Floor the throttle and pop the clutch and you are greeted with a symphony of sound that is music to the ears of every red blooded performance car lover. You will, of course, hear a few hundred miles of rubber being burned off the rear tires as they try in vain to bite into the asphalt, then you hear the ever present supercharger whine as the blower force-feeds each cylinder. Finally, you will hear the wonderful exhaust sounds bringing up the rear. Within an instant, the bright orange SVT light glares from the tach face telling you that it is time to give second gear its turn at managing the 500 galloping ponies.
Despite the awesome power that the new Shelby GT500 has on tap, it is as docile as a kitten when driven conservatively. At idle, you can’t even hear the engine running. Accelerate normally from a light and the engine is as smooth as a Lincoln. This is a far cry from the Shelby Cobras of the sixties where the idle was course and loping and you had to be careful to feather the throttle and clutch to prevent the car from lurching forward or stalling. Some people might like this “tiger by the tail” feeling, but with today’s computerized engine management technology, it is simply a thing of the past. Not only is this modern day version of the Cobra more civilized, it is considerably faster than the fire breathing Cobras that came before it.
The Shelby GT500 transmission is a special animal as well. There are not many gearboxes that can handle the power generated by a 500 horsepower engine. The SVT folks upgraded a Tremec TR6060 six-speed manual box and set up the gearing to make the best use of the supercharged engine’s power band.
When it is time to shift, the SVT logo on the face of the tachometer becomes a very handy shift light. When the engine RPM pushes into the red line, SVT lights up a bright orange, telling you it’s time to shift.
While we are on the dash, let me point out some differences between the GT500 and the standard Mustang. The most obvious difference is the use of light-faced gauges. This is a tradition on SVT vehicles and Ford says that it can improve readability under a variety of lighting conditions. Another, not so noticeable change is that the speedometer and tachometer are swapped to the opposite sides of the gauge cluster. The SVT engineering staff insisted that the tach be on the right because the Shelby GT500 is only available with a manual and a tach positioned on the right, according to Keith Rogman, SVT design manager, was easier to use while shifting.
When the new Mustang came out a couple of years ago, there was considerable talk about possibly going to an independent rear suspension system for a performance version in the future, but the original suspension layout on the new Mustang proved to be very competent, so it was retained for the Shelby GT500. There were simply not enough gains in handling to warrant the added expense of a custom independent rear suspension.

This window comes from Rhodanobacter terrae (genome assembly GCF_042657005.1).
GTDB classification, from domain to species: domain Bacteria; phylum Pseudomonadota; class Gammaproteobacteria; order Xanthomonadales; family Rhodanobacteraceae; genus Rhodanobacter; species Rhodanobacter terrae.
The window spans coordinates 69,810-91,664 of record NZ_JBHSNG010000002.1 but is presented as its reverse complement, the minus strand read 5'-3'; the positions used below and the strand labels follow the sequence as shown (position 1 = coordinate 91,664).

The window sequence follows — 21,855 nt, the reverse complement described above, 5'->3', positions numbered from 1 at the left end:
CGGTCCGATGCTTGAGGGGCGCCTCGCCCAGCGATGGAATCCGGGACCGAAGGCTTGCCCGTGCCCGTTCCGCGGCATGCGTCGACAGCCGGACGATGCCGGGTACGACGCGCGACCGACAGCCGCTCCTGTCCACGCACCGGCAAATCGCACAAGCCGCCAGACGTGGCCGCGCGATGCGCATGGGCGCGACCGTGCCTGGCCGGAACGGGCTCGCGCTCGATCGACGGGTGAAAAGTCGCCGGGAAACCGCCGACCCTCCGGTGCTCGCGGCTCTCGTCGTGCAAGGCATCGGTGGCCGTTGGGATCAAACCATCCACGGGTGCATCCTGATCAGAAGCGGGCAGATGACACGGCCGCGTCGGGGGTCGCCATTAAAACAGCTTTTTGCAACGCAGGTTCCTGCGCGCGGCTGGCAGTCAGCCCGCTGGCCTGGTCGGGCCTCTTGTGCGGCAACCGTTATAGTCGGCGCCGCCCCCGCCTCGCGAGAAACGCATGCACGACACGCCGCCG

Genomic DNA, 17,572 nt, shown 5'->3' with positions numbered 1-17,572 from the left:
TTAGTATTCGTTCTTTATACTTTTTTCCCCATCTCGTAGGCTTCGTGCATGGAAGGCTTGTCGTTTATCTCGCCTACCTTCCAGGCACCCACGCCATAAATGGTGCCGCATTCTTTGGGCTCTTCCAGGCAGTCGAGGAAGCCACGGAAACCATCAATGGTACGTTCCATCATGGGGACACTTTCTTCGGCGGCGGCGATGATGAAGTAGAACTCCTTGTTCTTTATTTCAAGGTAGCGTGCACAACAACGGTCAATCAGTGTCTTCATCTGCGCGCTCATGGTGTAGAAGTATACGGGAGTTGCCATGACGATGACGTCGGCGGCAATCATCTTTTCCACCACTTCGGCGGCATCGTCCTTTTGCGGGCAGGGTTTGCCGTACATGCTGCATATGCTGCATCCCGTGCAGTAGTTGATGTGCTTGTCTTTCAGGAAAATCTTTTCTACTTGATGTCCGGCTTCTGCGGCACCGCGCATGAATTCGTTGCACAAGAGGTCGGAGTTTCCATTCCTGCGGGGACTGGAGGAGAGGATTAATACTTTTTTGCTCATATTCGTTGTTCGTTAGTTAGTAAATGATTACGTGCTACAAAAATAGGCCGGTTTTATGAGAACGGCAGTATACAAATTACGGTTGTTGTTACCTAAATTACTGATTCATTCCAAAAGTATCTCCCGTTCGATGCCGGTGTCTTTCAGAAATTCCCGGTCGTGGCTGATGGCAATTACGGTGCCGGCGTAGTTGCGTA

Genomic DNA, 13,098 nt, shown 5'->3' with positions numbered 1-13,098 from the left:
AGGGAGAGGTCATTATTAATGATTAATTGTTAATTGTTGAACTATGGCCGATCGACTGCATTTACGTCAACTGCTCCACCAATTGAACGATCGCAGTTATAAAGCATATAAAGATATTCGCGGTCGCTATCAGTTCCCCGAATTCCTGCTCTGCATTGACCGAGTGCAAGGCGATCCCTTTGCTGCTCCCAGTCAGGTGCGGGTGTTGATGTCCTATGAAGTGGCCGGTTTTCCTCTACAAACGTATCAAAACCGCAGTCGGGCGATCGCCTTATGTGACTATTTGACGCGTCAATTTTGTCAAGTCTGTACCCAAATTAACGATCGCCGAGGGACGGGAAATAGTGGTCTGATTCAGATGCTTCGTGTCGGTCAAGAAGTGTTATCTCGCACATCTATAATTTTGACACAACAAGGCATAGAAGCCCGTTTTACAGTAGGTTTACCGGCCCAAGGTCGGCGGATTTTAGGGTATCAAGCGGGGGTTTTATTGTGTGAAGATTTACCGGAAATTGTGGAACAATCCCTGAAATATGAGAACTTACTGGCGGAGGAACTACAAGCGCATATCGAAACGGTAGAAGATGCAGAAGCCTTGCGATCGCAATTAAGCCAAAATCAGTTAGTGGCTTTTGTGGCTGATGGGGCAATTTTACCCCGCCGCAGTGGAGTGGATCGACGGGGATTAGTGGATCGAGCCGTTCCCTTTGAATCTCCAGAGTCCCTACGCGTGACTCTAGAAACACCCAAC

SVT chassis engineers went to work on the Mustang GT to come up with a chassis setup that was able to handle the immense power output of the new engine and give it handling capabilities that Carroll Shelby would approve of and be willing to put his name on.
The first problem they encountered was the added weight of the larger engine with the cast iron block. Since the ideal weight distribution, front to rear is 50-50, this was going in the wrong direction. To maintain neutral steering characteristics and prevent the car from plowing straight ahead (understeering), stiffer stabilizer bars were used front and rear. The rear bars were different for the coupe and convertible to give each car the proper balance.
When I had the GT500 out on the handling course, I was very impressed with the result, but the surface was completely smooth, so there was no way to evaluate whether the live rear axle would cause side-stepping problems on rough pavement cornering. That will have to wait for a more extensive drive on real world roads. For those who are not sure of what I am talking about, Click Here for an explanation.
Stopping power is handled by Brembo brakes with four-piston calipers and huge vented 14 inch rotors up front, and with single piston calipers riding on 11.8 inch vented rotors for the rear.
The brake pads are also special to this car and can handle some heavy stopping during competition driving, while remaining civilized for highway and around town use.
Of course, the brakes are only there to stop the wheels from spinning. It is the tires that stop the car, and to that end, the shoes selected for the Shelby GT500 are more than up to the task. As we mentioned earlier, the test cars were equipped with Goodyear Eagle F1 tires mounted on 18-inch x 9.5-inch wheels. The tires were different sizes front to rear for a balanced feel with 255/45ZR18 tires on the front and meatier 285/40ZR18 tires on the rear.
The steering was beefed up with an added brace that connects the lower control arm bushings side to side. The steering gear was also modified to improve steering feel and precision. Extensive testing was done to make sure that the steering feel would bring a smile to Carroll Shelby’s face. It did.